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The History of Tillers-When Were They First Invented

Since the rise of civilization and the farming that supported that transition, there has always been innovation to create the tools required to improve efficiency. Cultivators are necessary to till the land to improve the fertility and improve the health and yield of crops. This is equally true if you’re growing plants in a small yard or a multi-acre farm. The history of tillers is fascinating, and we can learn a lot from these principles as we consider farming in the future.

The History of Hand Tillers

Cows pulling old Wooden Plough

Before power tiller history began, there were thousands of years when hand tillers were closely linked to the rise of civilization. These early cultures could only develop around collective food production because the need for regular food could not be sustained by hunting and gathering alone. The ancient Egyptians, Incas, and other societies began basic farming when they learned how to dig holes in the soil with sharp sticks to plant seeds.

The first examples of plows were old tree branches that were used to scratch the soil surface to create a seed bed. This basic form of cultivation is still used in less developed parts of the world to this day. The first plows that we would recognize were invented in the 17th century, and they were designed to invert and mix soil layers.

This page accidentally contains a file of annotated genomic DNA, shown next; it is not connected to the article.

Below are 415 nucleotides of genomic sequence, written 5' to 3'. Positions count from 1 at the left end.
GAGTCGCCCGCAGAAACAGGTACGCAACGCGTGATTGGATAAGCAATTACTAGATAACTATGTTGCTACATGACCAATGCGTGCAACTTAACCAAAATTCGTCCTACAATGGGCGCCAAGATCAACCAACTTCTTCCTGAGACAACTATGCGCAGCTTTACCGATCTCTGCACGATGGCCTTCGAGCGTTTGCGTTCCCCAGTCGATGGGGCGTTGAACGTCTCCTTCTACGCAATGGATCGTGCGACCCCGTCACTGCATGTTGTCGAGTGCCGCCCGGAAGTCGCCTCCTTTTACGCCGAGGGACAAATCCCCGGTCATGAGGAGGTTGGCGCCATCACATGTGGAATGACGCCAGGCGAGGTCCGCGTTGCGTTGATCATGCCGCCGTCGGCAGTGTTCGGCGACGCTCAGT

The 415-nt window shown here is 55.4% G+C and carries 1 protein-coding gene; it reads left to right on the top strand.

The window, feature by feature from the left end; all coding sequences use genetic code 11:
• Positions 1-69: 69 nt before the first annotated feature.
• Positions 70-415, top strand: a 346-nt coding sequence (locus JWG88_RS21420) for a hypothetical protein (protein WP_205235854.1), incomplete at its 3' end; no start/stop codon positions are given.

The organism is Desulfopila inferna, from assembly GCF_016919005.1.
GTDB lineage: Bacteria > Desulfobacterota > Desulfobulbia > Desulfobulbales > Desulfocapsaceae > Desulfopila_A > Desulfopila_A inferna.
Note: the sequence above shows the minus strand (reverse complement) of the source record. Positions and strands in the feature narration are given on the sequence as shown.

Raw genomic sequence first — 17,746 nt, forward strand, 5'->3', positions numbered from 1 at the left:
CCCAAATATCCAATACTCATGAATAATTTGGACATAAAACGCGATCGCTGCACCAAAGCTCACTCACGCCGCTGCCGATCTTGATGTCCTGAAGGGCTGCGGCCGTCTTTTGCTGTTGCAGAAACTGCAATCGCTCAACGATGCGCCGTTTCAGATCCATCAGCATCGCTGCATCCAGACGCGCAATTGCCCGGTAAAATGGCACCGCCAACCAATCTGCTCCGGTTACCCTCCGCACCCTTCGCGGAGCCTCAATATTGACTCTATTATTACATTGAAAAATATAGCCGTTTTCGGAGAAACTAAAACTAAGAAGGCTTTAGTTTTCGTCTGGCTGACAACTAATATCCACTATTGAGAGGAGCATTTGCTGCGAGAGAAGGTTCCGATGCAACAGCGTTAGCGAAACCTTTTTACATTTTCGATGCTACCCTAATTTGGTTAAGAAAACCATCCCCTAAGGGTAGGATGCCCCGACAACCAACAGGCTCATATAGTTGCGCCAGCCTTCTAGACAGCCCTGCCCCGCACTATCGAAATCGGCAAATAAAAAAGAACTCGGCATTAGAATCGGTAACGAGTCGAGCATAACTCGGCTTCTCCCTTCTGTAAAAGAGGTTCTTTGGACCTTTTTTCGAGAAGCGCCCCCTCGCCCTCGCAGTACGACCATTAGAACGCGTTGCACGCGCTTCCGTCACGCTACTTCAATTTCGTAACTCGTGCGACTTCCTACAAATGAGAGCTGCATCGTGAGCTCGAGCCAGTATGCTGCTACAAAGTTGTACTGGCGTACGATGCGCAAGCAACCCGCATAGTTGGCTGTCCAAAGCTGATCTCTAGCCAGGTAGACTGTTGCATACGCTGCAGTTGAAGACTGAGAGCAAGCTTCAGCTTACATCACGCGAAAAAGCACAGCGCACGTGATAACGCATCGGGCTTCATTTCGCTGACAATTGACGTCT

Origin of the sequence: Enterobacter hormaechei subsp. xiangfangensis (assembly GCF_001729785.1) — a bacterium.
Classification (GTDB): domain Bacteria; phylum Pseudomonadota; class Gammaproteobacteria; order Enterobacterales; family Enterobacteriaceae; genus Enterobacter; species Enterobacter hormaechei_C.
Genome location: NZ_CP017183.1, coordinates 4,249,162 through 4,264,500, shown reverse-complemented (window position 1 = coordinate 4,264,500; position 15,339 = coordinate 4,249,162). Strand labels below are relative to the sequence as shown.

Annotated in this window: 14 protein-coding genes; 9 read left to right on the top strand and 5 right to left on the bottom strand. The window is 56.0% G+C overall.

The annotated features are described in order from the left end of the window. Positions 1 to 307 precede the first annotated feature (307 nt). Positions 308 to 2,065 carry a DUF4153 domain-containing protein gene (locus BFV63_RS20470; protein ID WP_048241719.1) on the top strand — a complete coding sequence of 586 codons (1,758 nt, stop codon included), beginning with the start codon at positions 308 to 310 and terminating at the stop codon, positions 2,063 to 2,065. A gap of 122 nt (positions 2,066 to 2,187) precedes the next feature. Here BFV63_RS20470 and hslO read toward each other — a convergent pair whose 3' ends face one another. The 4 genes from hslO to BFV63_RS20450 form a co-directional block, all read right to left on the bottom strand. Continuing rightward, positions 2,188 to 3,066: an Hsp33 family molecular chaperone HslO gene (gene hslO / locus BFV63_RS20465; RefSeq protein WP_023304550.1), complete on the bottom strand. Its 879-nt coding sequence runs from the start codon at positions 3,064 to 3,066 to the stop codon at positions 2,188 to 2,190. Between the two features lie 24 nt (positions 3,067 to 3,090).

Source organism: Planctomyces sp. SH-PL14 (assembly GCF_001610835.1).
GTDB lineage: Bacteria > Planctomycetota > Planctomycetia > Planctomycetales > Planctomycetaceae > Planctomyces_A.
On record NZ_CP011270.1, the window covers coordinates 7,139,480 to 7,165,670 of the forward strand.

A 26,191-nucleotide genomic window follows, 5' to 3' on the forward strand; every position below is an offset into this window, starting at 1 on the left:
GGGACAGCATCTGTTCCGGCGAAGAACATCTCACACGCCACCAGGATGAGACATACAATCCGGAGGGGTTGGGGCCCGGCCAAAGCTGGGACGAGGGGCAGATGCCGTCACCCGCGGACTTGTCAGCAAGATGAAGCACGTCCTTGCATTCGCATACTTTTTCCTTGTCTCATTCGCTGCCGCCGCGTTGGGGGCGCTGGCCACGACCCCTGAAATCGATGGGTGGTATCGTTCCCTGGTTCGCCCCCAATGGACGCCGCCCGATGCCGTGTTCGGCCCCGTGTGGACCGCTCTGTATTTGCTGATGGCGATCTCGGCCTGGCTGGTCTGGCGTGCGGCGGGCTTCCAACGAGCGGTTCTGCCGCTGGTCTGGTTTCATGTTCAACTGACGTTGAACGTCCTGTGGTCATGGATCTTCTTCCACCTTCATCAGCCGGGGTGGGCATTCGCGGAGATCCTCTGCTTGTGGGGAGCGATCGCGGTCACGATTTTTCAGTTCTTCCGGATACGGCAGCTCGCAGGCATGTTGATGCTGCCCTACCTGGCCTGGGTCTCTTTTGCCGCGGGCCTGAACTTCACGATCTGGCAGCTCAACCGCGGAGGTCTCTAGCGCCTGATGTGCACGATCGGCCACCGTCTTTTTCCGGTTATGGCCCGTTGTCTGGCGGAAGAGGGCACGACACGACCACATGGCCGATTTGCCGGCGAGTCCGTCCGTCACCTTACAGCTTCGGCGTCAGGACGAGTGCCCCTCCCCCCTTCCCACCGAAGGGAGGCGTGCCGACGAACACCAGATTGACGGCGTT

At the start of the 18th century, these plows were more advanced and pulled by teams of horses or oxen. Although the seed was still sown by hand, it was obvious that the farming processes were becoming reliant on mechanization.

The Recent History of Tillers

American ingenuity plays an important part. The cast iron plow was invented, and in 1837, this was surpassed by the steel plow, which was invented by John Deere. The use of tillers expanded further from the mid-1800s, and western societies moved from subsistence farming to full blown commercial enterprises.

The wide open spaces in America encouraged farmers to plant more acres than ever before. The Census of Agriculture reports that the total farming land in the U.S. had grown to 623 million acres by 1890. This was an increase of 87 million acres from just a decade earlier and the Midwest is where the greatest growth occurred. Around 50 million additional acres of farms in these areas were classed as improved which means that it was regularly mowed or tilled.

This unparalleled growth in plowing and tills was required to feed a rapidly growing nation, and it continued into the early 20th century. In 1920, there were 955 million acres of farmland in the U.S, and more than half of that land was plowed on a regular basis. Intensive farming had become the standard approach to feed the entire nation. That all changed when the dust bowl arrived. This man-made and natural disaster changed the way that farmers considered crop rotation, and it crippled food production.

When Did Humans Start Tilling Soil?

Horses Ploughing with wooden Tiller

In the earliest stages of farming, tilling would be performed by human labor and this was often carried out by slaves. Keeping hooved animals tilled the land because the hooves would tear up the soil, and pigs naturally root into the ground when foraging. But, these are hit and miss approaches, and the invention of the wooden plow was a revelation.

These primitive tilling devices could be pulled by humans, mules, oxen, and even elephants in certain parts of the world. Horses were always considered to be ill suited to this kind of work, but certain breeds were developed as draft horses to meet demand.